This is what wading into the Weeding Muck can feel like.
I am very lucky to have four lovely student assistants at the Reference Desk; Meghan Carey, Laura Cotney, Brian Myer, and Corey Shotwell. All were featured on a blog post from last fall. In addition to manning the desk and bravely answering questions of all shapes and forms, they have individual projects upon which they are working. The assistants have dubbed these tasks “SuperFunLibraryTimes” projects (yes, no spaces, all one word).
One of these tasks involves weeding the reference collection. Weeding is one of those librarian things that typically gets shoved to the back of the to-do folder. All those judgement calls and shifting of books sometimes seems like a mountainous task (see video above). However, it’s one of the main ways we keep our collection fresh and pertinent to CIM’s scholarly mission.
Weeding a reference collection tends to be a bit tricky as there are no circulation statistics upon which to rely. All the reference texts remain in the library, so there’s no way of knowing what gets used and what doesn’t other than eyeballing the reshelving box every now and again. So, we’re relying on content. Is the information in the source duplicated in a different resource? If so, is it presented in a more complete manner in another book that we either own or should own? Age is another factor, albeit a tricky one. Currency is important, but just because a book is old doesn’t mean it’s not a good source.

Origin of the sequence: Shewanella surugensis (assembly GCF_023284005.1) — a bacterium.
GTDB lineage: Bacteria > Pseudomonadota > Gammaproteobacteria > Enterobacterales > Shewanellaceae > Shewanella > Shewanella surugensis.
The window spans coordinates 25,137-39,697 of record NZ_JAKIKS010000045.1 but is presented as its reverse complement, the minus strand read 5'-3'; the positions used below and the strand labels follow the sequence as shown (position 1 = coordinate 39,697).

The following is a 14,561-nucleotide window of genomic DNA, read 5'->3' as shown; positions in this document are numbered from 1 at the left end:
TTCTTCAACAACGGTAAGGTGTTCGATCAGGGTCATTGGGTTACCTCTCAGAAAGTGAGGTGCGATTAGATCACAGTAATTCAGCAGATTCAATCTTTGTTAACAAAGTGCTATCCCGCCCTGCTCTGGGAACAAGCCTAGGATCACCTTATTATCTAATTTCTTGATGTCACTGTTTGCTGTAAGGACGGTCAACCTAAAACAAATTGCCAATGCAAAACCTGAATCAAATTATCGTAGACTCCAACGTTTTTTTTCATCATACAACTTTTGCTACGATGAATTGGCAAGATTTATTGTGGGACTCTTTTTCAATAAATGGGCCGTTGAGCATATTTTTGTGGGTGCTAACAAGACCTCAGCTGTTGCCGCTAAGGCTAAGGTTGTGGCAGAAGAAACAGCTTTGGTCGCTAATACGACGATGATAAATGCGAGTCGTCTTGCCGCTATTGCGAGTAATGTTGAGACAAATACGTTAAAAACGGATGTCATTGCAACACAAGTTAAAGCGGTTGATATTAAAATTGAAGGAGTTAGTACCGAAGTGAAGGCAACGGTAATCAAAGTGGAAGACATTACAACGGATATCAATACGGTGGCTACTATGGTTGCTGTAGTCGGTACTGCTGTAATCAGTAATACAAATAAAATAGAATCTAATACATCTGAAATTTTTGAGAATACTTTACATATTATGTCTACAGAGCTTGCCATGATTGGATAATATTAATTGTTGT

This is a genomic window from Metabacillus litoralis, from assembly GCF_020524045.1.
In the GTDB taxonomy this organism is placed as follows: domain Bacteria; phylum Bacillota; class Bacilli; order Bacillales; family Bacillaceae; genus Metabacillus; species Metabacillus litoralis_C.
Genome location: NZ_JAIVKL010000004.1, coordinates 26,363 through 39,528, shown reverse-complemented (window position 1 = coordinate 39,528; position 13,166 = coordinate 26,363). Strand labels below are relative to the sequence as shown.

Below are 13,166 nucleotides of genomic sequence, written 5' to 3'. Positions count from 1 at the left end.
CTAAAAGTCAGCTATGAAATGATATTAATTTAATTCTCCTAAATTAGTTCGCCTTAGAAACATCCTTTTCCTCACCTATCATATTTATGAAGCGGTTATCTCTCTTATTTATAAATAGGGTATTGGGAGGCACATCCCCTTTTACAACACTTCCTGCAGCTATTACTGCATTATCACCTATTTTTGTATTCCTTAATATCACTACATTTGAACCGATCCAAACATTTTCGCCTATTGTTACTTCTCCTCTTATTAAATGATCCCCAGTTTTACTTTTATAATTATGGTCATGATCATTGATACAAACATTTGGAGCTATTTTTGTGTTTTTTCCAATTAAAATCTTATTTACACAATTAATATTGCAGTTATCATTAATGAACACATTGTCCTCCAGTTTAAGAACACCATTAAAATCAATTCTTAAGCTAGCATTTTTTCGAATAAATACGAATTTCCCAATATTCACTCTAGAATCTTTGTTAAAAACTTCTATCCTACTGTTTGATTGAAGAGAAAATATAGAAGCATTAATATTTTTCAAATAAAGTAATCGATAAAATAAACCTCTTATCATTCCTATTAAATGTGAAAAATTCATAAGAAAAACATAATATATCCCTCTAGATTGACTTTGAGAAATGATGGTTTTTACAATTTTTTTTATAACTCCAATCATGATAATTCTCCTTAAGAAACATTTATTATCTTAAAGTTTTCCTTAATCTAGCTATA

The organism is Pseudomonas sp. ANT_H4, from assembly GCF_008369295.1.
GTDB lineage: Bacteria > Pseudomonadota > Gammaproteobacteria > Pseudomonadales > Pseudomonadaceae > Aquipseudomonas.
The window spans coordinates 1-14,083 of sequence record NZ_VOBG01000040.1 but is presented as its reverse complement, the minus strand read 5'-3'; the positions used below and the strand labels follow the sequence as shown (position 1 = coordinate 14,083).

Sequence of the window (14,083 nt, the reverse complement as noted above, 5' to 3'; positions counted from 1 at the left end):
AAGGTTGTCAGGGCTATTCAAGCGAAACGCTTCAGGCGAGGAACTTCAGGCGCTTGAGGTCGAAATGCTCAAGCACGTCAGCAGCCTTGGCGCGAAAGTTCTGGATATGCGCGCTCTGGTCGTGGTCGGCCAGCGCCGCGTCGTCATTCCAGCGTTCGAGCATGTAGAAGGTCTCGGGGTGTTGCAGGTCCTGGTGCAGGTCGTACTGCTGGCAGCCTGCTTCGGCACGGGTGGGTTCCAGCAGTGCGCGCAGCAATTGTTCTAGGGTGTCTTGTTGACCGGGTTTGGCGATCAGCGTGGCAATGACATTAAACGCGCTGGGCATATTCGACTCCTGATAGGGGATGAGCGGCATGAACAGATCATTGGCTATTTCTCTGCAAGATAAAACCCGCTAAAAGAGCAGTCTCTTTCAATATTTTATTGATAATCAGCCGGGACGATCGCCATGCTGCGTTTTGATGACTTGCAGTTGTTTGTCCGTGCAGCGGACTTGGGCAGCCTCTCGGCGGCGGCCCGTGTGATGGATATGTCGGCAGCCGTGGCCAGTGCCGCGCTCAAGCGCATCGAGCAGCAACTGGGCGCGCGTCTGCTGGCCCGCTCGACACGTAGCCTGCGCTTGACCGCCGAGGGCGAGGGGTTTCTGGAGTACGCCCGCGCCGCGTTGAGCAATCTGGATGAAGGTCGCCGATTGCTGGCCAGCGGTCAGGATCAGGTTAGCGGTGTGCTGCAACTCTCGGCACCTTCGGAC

Currently, we’re looking at vocal reference. It’s fun going through this project with one of my vocal grad students. He brings a healthy perspective from which this former flute-playing reference librarian can rely.
We’ve already identified some holes in the Routledge bio-bibliography collection, a staple for our comps-taking graduate students. Slowly, the plan is to make it through a healthy chunk of the reference bay by the end of the semester.
One more way your RML is keeping pace with trends in scholarly publishing!